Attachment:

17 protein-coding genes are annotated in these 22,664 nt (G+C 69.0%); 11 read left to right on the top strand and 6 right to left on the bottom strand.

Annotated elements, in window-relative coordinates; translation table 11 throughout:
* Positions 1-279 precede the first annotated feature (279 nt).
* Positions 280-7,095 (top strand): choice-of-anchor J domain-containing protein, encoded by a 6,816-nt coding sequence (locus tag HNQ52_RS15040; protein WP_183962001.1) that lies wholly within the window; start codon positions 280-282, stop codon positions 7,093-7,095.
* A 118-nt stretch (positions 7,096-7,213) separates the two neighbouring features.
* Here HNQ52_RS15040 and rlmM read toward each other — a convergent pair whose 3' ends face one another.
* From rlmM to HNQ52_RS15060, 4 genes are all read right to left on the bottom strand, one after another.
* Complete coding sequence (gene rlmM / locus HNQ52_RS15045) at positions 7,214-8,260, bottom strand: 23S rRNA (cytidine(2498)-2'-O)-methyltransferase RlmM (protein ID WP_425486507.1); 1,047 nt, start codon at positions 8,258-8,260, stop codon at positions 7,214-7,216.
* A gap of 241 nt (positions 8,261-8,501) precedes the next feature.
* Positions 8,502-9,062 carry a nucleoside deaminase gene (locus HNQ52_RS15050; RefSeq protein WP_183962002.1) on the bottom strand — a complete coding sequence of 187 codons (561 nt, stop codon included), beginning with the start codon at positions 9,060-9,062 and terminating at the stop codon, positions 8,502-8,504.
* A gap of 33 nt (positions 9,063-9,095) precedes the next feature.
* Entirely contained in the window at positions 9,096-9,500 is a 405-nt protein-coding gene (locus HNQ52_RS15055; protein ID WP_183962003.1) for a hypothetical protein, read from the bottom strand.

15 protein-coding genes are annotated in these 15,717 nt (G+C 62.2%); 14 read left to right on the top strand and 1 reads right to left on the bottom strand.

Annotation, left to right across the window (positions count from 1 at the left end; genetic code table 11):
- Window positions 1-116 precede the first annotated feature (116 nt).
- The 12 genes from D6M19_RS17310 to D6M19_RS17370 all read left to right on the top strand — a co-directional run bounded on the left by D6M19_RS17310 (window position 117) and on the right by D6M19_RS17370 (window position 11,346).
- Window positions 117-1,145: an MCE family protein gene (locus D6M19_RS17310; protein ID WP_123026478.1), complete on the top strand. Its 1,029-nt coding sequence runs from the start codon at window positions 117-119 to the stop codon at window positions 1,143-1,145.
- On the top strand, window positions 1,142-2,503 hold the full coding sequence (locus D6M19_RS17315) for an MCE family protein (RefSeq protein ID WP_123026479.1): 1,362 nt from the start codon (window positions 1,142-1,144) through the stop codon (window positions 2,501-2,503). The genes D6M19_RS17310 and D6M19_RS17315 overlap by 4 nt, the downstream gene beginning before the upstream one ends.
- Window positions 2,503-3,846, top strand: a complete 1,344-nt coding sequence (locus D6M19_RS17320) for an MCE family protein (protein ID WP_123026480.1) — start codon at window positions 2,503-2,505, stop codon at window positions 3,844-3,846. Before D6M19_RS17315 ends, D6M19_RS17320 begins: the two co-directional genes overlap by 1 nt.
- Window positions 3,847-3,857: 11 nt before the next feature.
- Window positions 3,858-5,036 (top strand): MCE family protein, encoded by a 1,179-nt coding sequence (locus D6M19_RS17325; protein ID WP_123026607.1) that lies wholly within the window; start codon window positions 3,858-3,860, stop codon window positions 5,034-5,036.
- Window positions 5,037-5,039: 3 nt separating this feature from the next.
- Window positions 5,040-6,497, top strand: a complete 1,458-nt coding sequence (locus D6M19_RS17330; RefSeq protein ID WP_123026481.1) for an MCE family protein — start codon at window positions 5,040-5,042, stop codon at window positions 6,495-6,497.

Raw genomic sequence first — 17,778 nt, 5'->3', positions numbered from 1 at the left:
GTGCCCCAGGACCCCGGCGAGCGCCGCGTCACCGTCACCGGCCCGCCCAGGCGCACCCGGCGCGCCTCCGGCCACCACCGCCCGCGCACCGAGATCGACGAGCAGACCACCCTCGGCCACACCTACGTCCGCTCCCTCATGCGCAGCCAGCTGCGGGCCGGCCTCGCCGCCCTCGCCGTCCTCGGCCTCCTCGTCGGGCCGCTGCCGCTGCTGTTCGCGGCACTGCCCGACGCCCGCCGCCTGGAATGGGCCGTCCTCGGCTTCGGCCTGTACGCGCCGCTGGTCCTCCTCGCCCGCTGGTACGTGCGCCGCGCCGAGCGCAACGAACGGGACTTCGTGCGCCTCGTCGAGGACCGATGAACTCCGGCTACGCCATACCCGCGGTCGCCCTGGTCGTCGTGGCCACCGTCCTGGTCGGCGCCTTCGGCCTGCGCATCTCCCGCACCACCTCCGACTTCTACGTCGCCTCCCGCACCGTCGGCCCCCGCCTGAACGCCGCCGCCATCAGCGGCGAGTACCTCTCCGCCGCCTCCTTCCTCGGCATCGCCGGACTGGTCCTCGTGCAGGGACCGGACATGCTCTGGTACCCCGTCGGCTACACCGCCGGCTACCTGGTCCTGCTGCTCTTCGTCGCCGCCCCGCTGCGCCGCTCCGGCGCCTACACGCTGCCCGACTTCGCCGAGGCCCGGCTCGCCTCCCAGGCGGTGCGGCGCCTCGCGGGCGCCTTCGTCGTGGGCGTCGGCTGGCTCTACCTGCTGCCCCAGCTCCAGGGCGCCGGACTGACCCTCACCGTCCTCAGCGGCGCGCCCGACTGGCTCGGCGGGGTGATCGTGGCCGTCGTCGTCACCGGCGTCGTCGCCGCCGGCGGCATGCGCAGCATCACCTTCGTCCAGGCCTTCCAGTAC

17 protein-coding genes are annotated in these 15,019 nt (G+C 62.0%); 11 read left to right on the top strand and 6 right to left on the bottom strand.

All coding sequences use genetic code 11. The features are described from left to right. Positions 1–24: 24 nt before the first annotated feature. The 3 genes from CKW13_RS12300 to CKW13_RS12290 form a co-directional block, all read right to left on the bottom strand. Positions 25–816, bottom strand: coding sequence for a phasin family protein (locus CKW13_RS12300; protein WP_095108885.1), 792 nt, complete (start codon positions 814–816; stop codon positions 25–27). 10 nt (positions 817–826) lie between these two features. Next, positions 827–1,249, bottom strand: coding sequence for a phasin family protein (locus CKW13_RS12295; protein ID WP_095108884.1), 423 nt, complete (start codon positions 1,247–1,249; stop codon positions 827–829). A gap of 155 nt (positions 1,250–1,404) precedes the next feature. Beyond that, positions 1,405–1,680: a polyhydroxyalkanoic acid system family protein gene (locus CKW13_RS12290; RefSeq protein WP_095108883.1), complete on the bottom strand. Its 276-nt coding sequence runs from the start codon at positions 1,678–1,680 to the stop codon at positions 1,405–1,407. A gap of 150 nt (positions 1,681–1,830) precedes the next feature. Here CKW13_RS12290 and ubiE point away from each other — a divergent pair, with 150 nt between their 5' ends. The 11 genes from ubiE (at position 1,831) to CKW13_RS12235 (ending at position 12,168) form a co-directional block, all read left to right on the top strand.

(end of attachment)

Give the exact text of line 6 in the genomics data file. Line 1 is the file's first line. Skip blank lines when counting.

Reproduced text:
* Here HNQ52_RS15040 and rlmM read toward each other — a convergent pair whose 3' ends face one another.